How can data-poor companies survive?

Can personalisation and privacy unite? When did data get so big? Amazon to share Alexa data with third-party developers? Reverse engineering the Starbucks ordering API?

All included in this week’s curated data digest below. 👇

How can data-poor companies survive? Reporting for Wired, Tom Simonite questions whether competitive advantage (in tech) is now dependent on having access to huge stockpiles of data. As seen earlier this week, Google published another record-breaking AI research study — which was only possible by feeding an existing algorithm “much, much more data”.

KEY TAKEAWAY: Simonite refers to Jeremy Achin, CEO of startup DataRobot, who thinks that smaller companies need to “carefully pool data” in order to “make their predictions competitive” with the tech giants.

In May, AppNexus, LiveRamp and MediaMath launched “an open, technology industry consortium to make people-based marketing widely available within programmatic channels”. Travis May, President and General Manager of LiveRamp, commented:

“There’s huge demand for leveraging a deterministic, omnichannel identifier in the bidstream, as marketers want to improve their interactions with consumers by linking data from customer files and offline channels — such as in-store purchases — to media exposure in programmatic channels.”

Can personalisation and privacy unite? Intriguing article by Max Pepe, Marketing And Innovation Director of Mozoo, arguing how, although “personalisation has the potential to improve ad quality”, many consumers “don’t understand why their data is necessary”. Crucially:

“Solving this issue doesn’t require drastic action, all that’s needed is better communication. Brands must explicitly convey that used correctly — and this is key — holding data on an individual is highly beneficial to their online ad experiences, particularly on mobile.”

When did data get so big? Interesting blog post by Coutts discussing how data can be used to improve private banking. Most notably — the post points out that integrating “new sources of insight” with existing client information presents the opportunity to “identify and react to the current and future needs of clients, and further tailor their service model and product offering accordingly”:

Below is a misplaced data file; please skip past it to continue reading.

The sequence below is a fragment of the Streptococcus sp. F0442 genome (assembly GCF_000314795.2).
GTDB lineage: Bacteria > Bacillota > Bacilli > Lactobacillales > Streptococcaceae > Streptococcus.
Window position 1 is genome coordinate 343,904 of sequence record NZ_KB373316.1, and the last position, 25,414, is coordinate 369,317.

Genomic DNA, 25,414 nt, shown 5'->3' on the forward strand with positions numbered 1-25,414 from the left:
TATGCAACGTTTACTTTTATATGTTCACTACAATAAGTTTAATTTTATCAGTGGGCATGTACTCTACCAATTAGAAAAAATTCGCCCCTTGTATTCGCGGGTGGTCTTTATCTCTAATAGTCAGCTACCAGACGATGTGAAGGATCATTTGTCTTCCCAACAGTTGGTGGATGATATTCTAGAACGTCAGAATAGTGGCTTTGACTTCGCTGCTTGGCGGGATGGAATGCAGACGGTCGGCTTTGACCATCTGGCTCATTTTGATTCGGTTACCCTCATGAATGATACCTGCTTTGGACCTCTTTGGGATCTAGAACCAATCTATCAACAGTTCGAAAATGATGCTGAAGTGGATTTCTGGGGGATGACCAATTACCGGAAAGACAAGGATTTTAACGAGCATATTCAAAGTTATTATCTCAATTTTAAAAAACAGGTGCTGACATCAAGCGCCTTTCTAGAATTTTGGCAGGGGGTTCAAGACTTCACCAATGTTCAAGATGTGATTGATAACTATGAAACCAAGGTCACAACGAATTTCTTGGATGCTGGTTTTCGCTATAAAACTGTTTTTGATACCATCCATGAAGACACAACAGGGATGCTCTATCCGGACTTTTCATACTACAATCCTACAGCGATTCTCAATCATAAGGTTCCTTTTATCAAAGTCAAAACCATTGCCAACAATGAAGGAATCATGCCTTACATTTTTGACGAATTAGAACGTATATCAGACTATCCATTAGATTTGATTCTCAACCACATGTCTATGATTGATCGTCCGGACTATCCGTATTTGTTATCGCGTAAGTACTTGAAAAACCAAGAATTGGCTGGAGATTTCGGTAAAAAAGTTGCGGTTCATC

“While a robust, single source of bank-created data remains a must, the insights delivered by overlaying large and unstructured data sets present a unique opportunity for private banks to provide a more tailored, frictionless service to clients.”

Who has your back? Electronic Frontier Foundation (EFF) published their seventh annual privacy report — which reviews and rates the privacy practices of the top tech companies. Interestingly, this years report saw the additional of the category “promises not to sell out users” — which both Amazon and WhatsApp failed to meet.

Amazon to share Alexa data with developers? According to The Information, Amazon is considering a “far-reaching policy change” that would give third-party developers “access to raw transcripts of what people say when using Alexa applications”. This is in order to stay competitive with Apple and Google. ⚖ Side note — apparently Amazon Echo broke up a domestic dispute by calling the police.


Scientists inserted a GIF of a horse into living bacteria. 🐴

The Facebook Algorithm Mom Problem. 😅

Reverse engineering the Starbucks ordering API. ☕

In need of an Emoji cheatsheet? 💚

EYEO Festival 🎨: The next art movement is “merging art, artificial intelligence, virtual reality and coding into active and fluid experiences” (image above).

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